2. It was not so much the top-down government action that was the problem. Rather it was the lack of discernment exercised by the public, concerning various kinds of liberalism: which strands were or were not Communist (capital "C"); which were or were not merely "fellow travelers"; and which strands of liberalism were or were not anti-Communist/anti-Soviet. As a result, the public reacted with a kind of uniform suspicion to liberals in general.
Jacoby writes: "One important lesson that the Old Left of the thirties failed to learn from the Red Scare generation was the indifference of nonintellectual Americans to distinctions among shades of pink and red. As far as ordinary Americans were concerned, anarchists, Trotskyists, Stalinists, and socialists, whether homegrown or imported, all belonged in the same boat---preferably a boat bound for Russia" (2).
And the consequences of this: "The crucial importance of sectarian distinctions to leftist intellectuals, and the passion with which they attacked one another over their disagreements, would leave the entire intellectual community vulnerable to political attack when, once again after the Second World War, the public began to care about Reds" (3).
3. The third big takeaway is the contradictory view the American public held of the liberal "egg head" intellectuals, whose commitment to Mom, apple pie, and the American Way had been suspect during the two world wars. After the Second World War, most average Americans realized that these liberal intellectuals were the ones best suited to educate their children, so that they could be better off than their parents, so that they could work with their heads rather than their hands.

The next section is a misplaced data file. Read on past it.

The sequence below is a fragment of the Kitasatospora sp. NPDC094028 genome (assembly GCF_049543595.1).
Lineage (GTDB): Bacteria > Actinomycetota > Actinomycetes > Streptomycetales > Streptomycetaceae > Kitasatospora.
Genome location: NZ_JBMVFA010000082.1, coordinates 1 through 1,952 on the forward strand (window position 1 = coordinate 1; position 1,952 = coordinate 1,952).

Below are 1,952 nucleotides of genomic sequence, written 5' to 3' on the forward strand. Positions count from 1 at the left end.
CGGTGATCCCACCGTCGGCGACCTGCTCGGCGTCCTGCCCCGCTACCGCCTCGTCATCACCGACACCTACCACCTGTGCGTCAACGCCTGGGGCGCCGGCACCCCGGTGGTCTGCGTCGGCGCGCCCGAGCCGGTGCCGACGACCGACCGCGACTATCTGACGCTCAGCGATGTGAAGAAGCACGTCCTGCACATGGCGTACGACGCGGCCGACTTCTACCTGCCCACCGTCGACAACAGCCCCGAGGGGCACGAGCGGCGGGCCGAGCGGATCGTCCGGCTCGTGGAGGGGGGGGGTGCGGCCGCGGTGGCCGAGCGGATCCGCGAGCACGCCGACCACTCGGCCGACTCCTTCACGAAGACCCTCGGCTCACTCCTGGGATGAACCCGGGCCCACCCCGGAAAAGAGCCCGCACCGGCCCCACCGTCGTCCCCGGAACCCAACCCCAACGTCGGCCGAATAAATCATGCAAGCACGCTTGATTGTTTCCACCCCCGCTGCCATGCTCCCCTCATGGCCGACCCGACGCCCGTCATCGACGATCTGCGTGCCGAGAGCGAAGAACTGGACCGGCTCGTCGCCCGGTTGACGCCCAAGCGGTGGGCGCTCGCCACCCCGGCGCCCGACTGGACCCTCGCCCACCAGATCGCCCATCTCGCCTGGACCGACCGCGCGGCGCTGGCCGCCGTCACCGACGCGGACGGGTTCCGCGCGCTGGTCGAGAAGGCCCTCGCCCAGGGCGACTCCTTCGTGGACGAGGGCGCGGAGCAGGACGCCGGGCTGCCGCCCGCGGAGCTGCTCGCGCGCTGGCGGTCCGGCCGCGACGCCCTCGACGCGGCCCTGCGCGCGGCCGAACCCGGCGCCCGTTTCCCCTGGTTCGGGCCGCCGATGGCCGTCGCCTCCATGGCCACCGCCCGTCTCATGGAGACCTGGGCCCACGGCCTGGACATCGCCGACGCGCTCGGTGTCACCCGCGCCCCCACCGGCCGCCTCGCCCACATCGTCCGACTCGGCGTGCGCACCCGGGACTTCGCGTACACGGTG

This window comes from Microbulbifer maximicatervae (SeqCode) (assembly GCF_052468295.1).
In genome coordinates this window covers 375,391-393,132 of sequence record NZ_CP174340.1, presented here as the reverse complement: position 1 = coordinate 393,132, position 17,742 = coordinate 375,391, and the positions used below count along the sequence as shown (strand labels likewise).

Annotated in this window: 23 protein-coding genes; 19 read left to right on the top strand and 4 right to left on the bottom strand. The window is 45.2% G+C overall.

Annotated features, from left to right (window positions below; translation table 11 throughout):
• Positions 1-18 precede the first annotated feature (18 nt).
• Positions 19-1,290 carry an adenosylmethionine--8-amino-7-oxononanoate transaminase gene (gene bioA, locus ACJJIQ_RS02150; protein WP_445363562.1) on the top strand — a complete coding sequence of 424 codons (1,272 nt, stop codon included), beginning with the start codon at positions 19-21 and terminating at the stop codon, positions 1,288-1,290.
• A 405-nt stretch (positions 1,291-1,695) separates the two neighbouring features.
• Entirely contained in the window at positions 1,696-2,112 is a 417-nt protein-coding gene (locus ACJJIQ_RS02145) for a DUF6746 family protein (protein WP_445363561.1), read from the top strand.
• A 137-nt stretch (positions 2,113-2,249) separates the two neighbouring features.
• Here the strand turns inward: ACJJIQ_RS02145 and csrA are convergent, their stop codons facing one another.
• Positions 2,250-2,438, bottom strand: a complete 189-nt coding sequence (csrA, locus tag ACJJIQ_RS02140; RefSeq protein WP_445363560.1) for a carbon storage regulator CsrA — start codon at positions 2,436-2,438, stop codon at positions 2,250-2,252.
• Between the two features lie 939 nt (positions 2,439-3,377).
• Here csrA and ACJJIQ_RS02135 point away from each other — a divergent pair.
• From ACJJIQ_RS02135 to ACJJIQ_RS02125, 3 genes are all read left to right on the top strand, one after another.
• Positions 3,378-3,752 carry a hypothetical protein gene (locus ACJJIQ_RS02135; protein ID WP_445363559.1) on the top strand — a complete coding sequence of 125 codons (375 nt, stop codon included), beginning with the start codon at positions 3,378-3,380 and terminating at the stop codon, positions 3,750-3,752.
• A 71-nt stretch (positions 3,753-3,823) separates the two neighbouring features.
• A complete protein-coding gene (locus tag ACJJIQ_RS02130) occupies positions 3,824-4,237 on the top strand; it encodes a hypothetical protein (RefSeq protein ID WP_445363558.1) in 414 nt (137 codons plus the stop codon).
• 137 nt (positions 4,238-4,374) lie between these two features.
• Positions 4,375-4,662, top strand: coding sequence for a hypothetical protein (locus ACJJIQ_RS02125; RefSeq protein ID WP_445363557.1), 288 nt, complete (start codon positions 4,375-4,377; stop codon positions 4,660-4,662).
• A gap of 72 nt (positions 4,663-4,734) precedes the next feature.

"The expansion of higher education, fueled by the GI Bill," writes Jacoby, "created an ever-increasing demand for teachers at the university level, and faculty members who had once earned salaries close to the poverty line were bringing home middle-class paychecks by the end of the fifties" (4).
You see, "[a]t midcentury, the most profound hopes of adults who subscribed to what was then called middlebrow culture were vested in the higher education of their children. The parents of baby boomers dreamed of educating a son who would work with his head instead of his hands and a daughter who would marry a man capable of earning a living with his head and not his hands. And that, too, posed a problem for Americans who needed intellectuals to help fulfill their hopes. Just as many Americans continued to suspect intellectuals of being pinkos, they also suspected---and the latter suspicion was better founded---that snobbish intellectuals looked down on many of the middlebrow aspirations of the people who were willing to pay for their services" (5).
This brings us to what Susan Jacoby calls "middlebrow culture." What is middlebrow culture?
We'll talk about it next time. See you in part seven.
Thank you for reading.
1. Jacoby, Susan. The Age of American Unreason. Pantheon Books, 2008. 82-83
2. ibid, 93-94
3. ibid, 94
4. ibid, 101
5. ibid, 102
More by this Author
This is part eleven and the conclusion of the series---this "textual-dialogue" with Susan Jacoby's "The Age of American Unreason."
This is part three of the review.
Today we're going to consider two films together, Sin City and its follow up, Sin City: A Dame to Kill For.